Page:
True Or False: 7 Common Food Myths

August 27, 2018 6:00 AM
Carrots make you see in the dark, skipping meals helps you lose weight, and apples clean your teeth are among the food tips people swear by in their daily lives, a survey has found. Despite many food facts being proven to be incorrect, 39% admit to living by the "recommendations."

FALSE: Gum Takes Seven Years To Digest

Chewing Gum

The poll of 2,000 adults revealed a huge amount of confusion about the advice and old wives tales the nation follows with a third mistakenly believing that chewing gum really does take seven years to digest.

FALSE: You Shouldn't Eat After 8pm

A clock underground at Drakelow Tunnels.

Others stick to the belief that not eating food after 8pm helps you to lose weight. No link has ever been found between eating post 8pm and weight gain.

FALSE: Sugar Gives You Energy

Sweets Sugar Candy

Sugar is a great source of energy, despite the boost it gives you often being followed by a drop in energy levels. Almost four in ten worry they don't always get the energy they need from the food they consume to get them through the day. And half of the population went as far as to say they sometimes feel they are running on empty.

FALSE: Eggs Are Bad For You


One in five Brits also believe eggs are bad for you due to their high cholesterol levels, a ‘fact’ which has been debunked in recent years.

FALSE: Carrots Make You See In The Dark

Crops Farming Agriculture

We were all told this as kids to encourage us to eat more vegetables but it turns out that there's no truth in this tale at all, it actually comes from some WWII propaganda. The Brits didn't wanted the Germans to know about their newly developed and high secretive radar technology so started a rumour that pilots were able to spot the Luftwaffe due to a diet of vitamin A rich carrots which help them see in the the dark.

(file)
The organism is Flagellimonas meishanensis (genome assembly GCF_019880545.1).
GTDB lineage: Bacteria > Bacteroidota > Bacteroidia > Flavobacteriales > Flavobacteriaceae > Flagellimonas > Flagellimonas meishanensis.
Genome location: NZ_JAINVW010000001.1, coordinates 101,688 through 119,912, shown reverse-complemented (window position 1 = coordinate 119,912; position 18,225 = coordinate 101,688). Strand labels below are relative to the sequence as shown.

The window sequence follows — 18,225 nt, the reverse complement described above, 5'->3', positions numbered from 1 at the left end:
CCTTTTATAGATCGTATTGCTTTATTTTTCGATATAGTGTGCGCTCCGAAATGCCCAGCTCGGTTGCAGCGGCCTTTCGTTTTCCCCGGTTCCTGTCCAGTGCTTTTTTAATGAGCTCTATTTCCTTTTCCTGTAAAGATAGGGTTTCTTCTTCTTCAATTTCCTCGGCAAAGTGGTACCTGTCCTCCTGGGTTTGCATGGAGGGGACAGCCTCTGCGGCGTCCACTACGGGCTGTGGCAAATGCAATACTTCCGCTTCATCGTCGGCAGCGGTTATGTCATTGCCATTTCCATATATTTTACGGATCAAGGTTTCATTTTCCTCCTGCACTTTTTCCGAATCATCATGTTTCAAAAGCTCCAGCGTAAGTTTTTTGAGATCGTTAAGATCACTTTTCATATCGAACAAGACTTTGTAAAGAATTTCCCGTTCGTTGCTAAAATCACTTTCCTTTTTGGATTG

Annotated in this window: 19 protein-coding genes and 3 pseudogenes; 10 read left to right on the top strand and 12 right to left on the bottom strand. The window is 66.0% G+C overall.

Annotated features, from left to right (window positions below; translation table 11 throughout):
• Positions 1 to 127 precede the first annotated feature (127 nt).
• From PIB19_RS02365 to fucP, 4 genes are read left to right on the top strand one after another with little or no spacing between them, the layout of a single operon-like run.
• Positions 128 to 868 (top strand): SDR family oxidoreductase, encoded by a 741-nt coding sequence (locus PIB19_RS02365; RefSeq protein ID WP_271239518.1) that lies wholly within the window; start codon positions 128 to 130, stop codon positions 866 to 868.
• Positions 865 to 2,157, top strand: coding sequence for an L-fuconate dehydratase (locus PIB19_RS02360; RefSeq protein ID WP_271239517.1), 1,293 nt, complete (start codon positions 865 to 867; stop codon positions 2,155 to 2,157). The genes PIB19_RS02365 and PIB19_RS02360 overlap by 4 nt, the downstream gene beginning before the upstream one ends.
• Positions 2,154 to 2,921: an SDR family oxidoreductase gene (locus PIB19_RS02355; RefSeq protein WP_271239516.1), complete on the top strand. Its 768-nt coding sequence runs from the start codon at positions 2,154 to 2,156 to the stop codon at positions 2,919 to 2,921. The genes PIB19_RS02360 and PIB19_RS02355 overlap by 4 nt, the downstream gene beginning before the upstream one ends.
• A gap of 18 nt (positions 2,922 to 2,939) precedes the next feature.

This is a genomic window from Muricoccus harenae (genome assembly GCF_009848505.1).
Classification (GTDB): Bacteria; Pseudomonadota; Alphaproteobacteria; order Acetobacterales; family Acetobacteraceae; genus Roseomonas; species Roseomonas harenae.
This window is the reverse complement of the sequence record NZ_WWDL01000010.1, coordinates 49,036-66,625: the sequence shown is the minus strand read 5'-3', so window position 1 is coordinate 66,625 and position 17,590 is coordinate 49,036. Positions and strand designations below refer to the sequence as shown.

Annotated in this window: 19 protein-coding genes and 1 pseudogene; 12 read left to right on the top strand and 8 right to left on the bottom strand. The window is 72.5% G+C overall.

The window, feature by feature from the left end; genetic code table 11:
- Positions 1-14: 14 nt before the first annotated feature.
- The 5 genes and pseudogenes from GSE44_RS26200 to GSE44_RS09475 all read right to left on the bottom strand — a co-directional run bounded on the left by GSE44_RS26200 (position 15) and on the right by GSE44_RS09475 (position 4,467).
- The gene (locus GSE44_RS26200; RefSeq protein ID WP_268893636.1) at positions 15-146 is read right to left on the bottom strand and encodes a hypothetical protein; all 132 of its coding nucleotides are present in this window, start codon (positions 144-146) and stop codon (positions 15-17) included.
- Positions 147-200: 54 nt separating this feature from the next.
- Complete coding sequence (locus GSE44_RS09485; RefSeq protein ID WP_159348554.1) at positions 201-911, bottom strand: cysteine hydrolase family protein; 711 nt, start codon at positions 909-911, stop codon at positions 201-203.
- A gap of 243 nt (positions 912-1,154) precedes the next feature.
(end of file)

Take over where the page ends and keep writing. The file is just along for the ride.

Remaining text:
FALSE: Skipping Meals Helps You Lose Weight

Dinner Food Meal Steak

A quarter of the population have been "shocked" to find out a piece of food advice they'd been following for years has turned out to be wrong. But swearing by tips and advice over the years they believed to be true has left some adults struggling with their diet.

TRUE: Eating Apples Cleans Your Teeth

Red Apple

But apples really can help clean your teeth, with the fibrous content of the fruit acting as a toothbrush, scrubbing plaque and food debris from the teeth.
Anna Lioni, brand manager for Spatone, which commissioned the survey, said "there are loads of myths and old wives' tales about food and rarely a day goes by without it being reported that certain things which were once deemed healthy are now a risk, and vice versa."

She added, "sometimes, what works for one may not work for another. But there are plenty of food myths that have been proven conclusively to be untrue.”
"Our survey results found some worrying statistics about the lack of knowledge around energy sources."
Anna Lioni
Less than one in 10 describe their daily energy level as "excellent', with more describing their general level of energy as "poor". During an average day, people spend more than three and a half hours feeling low on energy, turning to bananas, coffee and chocolate to give them a boost.

Some will even wake up seven times each month and feel like they don’t have enough energy for the day ahead, before they’ve even got out of bed.

Unsurprisingly, a weekend's excess means Monday is the day we’re most likely to feel lethargic, followed by the midweek hump of Wednesday and Thursday.

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